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editor’s note

The Original magazine is pregnant for the fifth time, for we have knocked her up. I have tasted the maggots in the mind of the magazine; I was not offended, for I knew I had to wisely edit all, or drown in my own scripts. The third generation of creators and contributors is soon to inherit the long days and longer nights of editing and writing, designing and advertising, planning and publishing, and finally distributing. They might take some photos along the way, too. All but three of the original Original staff members have gone the way of diplomas and student loan payments, and four more are soon to follow. Before we go gently into that good twenty-something night, we’d like to thank founding editor Katie Selig, for all of her attention to detail and hard work, and especially founding editor-in-chief, designer, and all-star publication visionary Elana Schlenker, without whom this magazine would not be more than a sketch in a notebook. To the next generation of editors and staffers: godspeed and good luck - Jeff Rieger

Thank you, Jeff, Elana, Katie and everyone of the ambitious coalition who began this enterprise - who scored the Sprout Seed Award and sold advertising for a magazine that did not yet exist. We can best show due honor in continuing to run the presses. Nostalgia agrees with propriety here, for the ship is manned nearly anew. A fresh cast is here to cultivate the vision, and with a novel mob of minds to make this happen, we have the opportunity to shape our identity. That we have become a Pitt student organization advocates we tap the talent lurking in senior writing programs and Frick design basements. Our station suggests we present ourselves as the serviceable opportunity we are to the powers that be, who may in turn support us and direct student talent our way. For now, we bring you Issue Five. Though the media environment seems more and more ill-suited for print these days, someone at the start of this year told me, “this is such a sexy magazine.” If we can keep at least that up, I think we’ll do just fine for now with ink and paper. Hope you enjoy. - Richard Rosengarten

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The Original Issue 5 Fall 2009

*who made this mess? Founder

Elana Schlenker

Editor-in-Chief Fall 2009-present Spring 2009

Richard Rosengarten Ben Filio

Managing Editors Fall 2009-present Spring 2009

Jenelle Pifer, Brendan Sullivan Lydia Pudzianowski, Jeff Rieger

Photo Editor

Ohad Cadji

Design Editor

Julia Sinn

Advertising and Art Director

Adele Meyer

Staff Supervisor/Intercessor Nicholas Hess University Relations Coordinator Fall 2009-present Kevin Topolski Spring 2009 Jessica Dailey Webmaster

Kelli Townsend

Assistant University Relations Coordinator Weenta Girmay

Contributing Writers Anna Biegalski , Nicole Boss, Katie Capri, Jess Dailey, Christen DiClaudio, Helen Ewing, Barbara Fang, Weenta Girmay, Caitlin Going , Ashlee Green, Cassidy Gruber, Larissa Gula, Matthew Holden, Ryan Kauffman, Priyanka Kaura, Eoin Koepfinger, Ly Li, Ryan McGinnis, Adele Meyer, Nate Mirizio, Hilary Nykwest, Ryan O’Shea, Elizabeth Pantalone, Anna Rasshivkina, Ben Rickles, Richard Rosengarten, Rob Sheaff, Julia Sinn, Tara Stieff, Chris Stokum, Brendan Sullivan, Liam Sweeney, Nicolette Telech, Kevin Topolski Contributing Photographers Sarah Bartley, Maxwell Rush Beehner, Molly Burkett, Ohad Cadji, Helen Ewing, Ben Filio, Kristi Jan Hoover, Adele Meyer, Hannah Pilling, Anna Rasshivkina, Ben Rickles, Julia Sinn, Kristen Swamer, Vaughn Wallace Contributing Artists Matthew James Anderson, Maxwell Rush Beehner, Adele Meyer, Elizabeth Pantalone, Margaret Soltis Layout and Design Maxwell Rush Beehner, Rachael Clemmons, Nicole Hinkle, Kelli Townsend Contributing Copy Editors Zachary A. Adams, Alicia Broudey, Molly Burkett, Jessica Dailey, Christian DiClaudio, Renee Dorman, Barbara Fang, David Freifeld, Weenta Girmay, Ashlee Green, Kayla Guerrieri, Larissa Gula, Matt Holden, Priyanka Kaura, Eoin Koepfinger, Stephen Lewis, Ly Li, Hilary Nykwest, Efe M. Oghoghome, Destiny Ridguard, Michael Romito, Anna Rasshivkina, Becky Reiser, Michel Van Ness Ad Sales Anna Biegalski, Katie Capri, Jessica Dailey, Ben Filio, Weenta Girmay, Ly Li Ad Designers Hannah Pilling On the Cover Anna Biegalski, photographed by Ohad Cadji *Over the summer, The Original got a shiny new staff. This magazine is the work of both teams. The transition saw some leave and some stay on board. Many of us got new titles. Here is everyone who contributed, both the staff that is no longer with us and those who finalized publication. Email us!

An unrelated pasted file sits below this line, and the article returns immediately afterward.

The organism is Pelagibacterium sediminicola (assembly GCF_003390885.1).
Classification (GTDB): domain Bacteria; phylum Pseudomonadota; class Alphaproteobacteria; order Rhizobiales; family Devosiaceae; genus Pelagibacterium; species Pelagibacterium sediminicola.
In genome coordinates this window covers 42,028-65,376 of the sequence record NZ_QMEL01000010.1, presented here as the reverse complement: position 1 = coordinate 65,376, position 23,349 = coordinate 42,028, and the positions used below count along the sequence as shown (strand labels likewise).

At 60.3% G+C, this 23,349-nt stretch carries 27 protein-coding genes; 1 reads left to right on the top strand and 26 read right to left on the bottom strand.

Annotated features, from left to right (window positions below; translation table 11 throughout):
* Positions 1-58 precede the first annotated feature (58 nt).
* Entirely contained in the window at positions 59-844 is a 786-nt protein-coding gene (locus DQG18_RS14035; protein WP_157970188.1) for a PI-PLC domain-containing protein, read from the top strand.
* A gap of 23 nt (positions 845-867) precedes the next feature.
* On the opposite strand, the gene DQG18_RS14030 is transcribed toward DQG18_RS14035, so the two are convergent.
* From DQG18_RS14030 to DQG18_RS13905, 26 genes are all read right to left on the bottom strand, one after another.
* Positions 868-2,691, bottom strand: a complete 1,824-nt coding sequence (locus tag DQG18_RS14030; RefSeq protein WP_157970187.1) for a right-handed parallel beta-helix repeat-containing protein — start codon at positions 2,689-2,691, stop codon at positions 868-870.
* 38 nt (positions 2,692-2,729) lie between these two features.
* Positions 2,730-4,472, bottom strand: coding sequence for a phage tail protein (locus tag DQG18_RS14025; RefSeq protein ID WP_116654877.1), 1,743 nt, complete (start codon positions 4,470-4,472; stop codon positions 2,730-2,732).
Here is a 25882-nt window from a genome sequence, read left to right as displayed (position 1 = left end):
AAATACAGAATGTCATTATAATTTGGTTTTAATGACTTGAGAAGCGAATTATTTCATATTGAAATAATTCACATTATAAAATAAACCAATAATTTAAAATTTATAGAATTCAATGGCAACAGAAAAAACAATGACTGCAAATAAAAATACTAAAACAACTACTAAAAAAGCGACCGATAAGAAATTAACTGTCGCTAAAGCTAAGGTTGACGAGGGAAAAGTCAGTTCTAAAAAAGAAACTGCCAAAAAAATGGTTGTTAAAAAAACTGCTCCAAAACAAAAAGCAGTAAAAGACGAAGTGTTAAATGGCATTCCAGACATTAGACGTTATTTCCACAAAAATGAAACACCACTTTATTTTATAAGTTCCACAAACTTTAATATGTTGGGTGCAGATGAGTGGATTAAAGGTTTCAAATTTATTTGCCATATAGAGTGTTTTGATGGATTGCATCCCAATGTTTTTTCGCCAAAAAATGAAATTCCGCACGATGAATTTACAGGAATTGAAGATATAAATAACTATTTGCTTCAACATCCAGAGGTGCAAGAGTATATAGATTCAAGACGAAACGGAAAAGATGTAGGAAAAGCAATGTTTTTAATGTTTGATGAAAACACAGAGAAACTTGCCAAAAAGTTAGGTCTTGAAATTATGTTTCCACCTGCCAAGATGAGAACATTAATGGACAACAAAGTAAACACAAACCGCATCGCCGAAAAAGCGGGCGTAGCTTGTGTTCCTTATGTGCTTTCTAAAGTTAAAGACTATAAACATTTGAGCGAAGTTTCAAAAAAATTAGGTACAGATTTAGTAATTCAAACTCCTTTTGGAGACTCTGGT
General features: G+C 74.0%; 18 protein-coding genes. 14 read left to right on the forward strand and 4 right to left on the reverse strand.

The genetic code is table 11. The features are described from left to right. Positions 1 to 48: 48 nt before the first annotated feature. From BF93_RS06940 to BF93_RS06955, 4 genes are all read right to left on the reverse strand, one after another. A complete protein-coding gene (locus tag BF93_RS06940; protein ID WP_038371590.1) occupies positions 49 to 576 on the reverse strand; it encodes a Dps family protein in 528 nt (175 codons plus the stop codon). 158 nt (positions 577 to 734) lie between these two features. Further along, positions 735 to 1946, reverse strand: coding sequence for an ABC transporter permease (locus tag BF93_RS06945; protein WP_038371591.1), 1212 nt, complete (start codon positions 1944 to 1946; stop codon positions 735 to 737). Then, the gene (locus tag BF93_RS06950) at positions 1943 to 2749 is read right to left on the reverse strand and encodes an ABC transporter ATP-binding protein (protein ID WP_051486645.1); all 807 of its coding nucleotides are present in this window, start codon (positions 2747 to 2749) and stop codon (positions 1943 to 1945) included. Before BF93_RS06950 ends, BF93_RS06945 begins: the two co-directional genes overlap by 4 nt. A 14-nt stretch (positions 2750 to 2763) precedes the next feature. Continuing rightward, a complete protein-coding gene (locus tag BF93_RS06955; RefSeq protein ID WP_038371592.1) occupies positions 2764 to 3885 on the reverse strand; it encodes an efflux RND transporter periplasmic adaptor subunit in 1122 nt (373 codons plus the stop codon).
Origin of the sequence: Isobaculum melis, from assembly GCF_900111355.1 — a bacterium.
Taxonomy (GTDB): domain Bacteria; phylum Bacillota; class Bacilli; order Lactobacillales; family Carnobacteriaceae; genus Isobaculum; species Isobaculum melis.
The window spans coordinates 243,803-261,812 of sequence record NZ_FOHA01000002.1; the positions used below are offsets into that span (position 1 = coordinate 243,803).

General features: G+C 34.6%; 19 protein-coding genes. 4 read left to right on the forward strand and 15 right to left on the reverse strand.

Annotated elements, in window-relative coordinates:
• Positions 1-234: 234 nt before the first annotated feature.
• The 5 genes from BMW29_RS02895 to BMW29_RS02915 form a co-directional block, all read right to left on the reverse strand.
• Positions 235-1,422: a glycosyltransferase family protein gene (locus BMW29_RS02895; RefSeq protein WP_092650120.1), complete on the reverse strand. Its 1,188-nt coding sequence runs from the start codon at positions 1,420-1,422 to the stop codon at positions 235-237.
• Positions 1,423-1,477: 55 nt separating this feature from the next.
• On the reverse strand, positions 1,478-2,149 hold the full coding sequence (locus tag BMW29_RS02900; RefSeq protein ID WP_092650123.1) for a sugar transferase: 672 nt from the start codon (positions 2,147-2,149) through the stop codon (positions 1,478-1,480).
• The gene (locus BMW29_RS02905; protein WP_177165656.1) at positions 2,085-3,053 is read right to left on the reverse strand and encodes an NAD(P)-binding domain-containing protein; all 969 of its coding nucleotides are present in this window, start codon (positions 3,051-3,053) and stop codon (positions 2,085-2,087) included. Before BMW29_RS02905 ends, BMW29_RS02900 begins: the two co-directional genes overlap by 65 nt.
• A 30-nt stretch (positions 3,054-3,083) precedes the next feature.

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new&improved What we’ve been up to since you last saw us (and it’s been a while).

fashionably late

After a few delays, Issue Four of The Original arrived in style this January with its much-anticipated release party bash. The Frick Fine Arts Cloister was abuzz with staff, students, friends and curious stoppers-by, all of whom enjoyed the sociable atmosphere, tunes supplied by WPTS 92.1 FM and, of course, free magazines! Not to mention the free food supplied by India Garden, Dozen Cupcakes, Winston the sushi man from the cathedral, while it lasted - Oh buffet table, we hardly knew ye! The release party had the best turnout yet. The Original only gets better with age. Thanks to those who braved the Pittsburgh winter to come celebrate the birth of another spectacular issue. -Ryan Minoski

Party foul - Absent from the festivities? Be sure not to miss another event by keeping in touch with The Original between issues at

We miss you, Jeff and Lydia! The O’s former editors mingle at the Issue 4 release banger. Photo by Adele Meyer